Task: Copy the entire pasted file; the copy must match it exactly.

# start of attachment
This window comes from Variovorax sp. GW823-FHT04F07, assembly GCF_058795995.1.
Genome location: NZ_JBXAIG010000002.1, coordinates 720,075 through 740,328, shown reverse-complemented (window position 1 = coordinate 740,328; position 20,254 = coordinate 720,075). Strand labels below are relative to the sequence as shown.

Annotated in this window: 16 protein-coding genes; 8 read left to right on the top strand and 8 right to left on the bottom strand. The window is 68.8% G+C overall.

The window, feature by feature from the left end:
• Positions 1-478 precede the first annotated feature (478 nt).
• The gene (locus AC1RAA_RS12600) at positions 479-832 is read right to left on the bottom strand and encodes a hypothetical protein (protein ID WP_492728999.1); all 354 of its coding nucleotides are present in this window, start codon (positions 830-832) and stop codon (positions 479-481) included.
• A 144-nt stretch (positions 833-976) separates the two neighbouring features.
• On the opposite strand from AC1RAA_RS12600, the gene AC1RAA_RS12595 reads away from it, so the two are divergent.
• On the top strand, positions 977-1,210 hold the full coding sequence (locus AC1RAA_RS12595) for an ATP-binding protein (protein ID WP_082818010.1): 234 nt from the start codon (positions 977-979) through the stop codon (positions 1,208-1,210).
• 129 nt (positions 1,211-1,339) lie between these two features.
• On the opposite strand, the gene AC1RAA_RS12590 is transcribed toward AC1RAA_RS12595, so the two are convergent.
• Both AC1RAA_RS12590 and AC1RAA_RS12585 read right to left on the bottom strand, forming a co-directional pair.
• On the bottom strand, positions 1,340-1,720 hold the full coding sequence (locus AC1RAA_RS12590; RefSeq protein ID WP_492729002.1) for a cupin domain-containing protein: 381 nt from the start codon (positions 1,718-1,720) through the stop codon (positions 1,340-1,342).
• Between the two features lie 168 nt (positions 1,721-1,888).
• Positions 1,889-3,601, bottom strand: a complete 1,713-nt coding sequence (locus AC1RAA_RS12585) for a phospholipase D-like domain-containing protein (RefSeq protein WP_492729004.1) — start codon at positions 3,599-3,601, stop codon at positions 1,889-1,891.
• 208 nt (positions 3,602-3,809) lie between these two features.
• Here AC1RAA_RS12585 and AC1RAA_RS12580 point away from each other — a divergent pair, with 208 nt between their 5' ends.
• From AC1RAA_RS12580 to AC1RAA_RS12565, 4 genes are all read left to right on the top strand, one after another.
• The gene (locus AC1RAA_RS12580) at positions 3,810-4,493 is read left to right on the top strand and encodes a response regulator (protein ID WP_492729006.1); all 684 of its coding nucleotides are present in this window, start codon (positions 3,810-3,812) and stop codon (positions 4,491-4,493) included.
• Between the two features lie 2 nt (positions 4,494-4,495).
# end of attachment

This window comes from Variovorax sp. GW823-FHT04F07, assembly GCF_058795995.1.
Genome location: NZ_JBXAIG010000002.1, coordinates 720,075 through 740,328, shown reverse-complemented (window position 1 = coordinate 740,328; position 20,254 = coordinate 720,075). Strand labels below are relative to the sequence as shown.

Annotated in this window: 16 protein-coding genes; 8 read left to right on the top strand and 8 right to left on the bottom strand. The window is 68.8% G+C overall.

The window, feature by feature from the left end:
• Positions 1-478 precede the first annotated feature (478 nt).
• The gene (locus AC1RAA_RS12600) at positions 479-832 is read right to left on the bottom strand and encodes a hypothetical protein (protein ID WP_492728999.1); all 354 of its coding nucleotides are present in this window, start codon (positions 830-832) and stop codon (positions 479-481) included.
• A 144-nt stretch (positions 833-976) separates the two neighbouring features.
• On the opposite strand from AC1RAA_RS12600, the gene AC1RAA_RS12595 reads away from it, so the two are divergent.
• On the top strand, positions 977-1,210 hold the full coding sequence (locus AC1RAA_RS12595) for an ATP-binding protein (protein ID WP_082818010.1): 234 nt from the start codon (positions 977-979) through the stop codon (positions 1,208-1,210).
• 129 nt (positions 1,211-1,339) lie between these two features.
• On the opposite strand, the gene AC1RAA_RS12590 is transcribed toward AC1RAA_RS12595, so the two are convergent.
• Both AC1RAA_RS12590 and AC1RAA_RS12585 read right to left on the bottom strand, forming a co-directional pair.
• On the bottom strand, positions 1,340-1,720 hold the full coding sequence (locus AC1RAA_RS12590; RefSeq protein ID WP_492729002.1) for a cupin domain-containing protein: 381 nt from the start codon (positions 1,718-1,720) through the stop codon (positions 1,340-1,342).
• Between the two features lie 168 nt (positions 1,721-1,888).
• Positions 1,889-3,601, bottom strand: a complete 1,713-nt coding sequence (locus AC1RAA_RS12585) for a phospholipase D-like domain-containing protein (RefSeq protein WP_492729004.1) — start codon at positions 3,599-3,601, stop codon at positions 1,889-1,891.
• 208 nt (positions 3,602-3,809) lie between these two features.
• Here AC1RAA_RS12585 and AC1RAA_RS12580 point away from each other — a divergent pair, with 208 nt between their 5' ends.
• From AC1RAA_RS12580 to AC1RAA_RS12565, 4 genes are all read left to right on the top strand, one after another.
• The gene (locus AC1RAA_RS12580) at positions 3,810-4,493 is read left to right on the top strand and encodes a response regulator (protein ID WP_492729006.1); all 684 of its coding nucleotides are present in this window, start codon (positions 3,810-3,812) and stop codon (positions 4,491-4,493) included.
• Between the two features lie 2 nt (positions 4,494-4,495).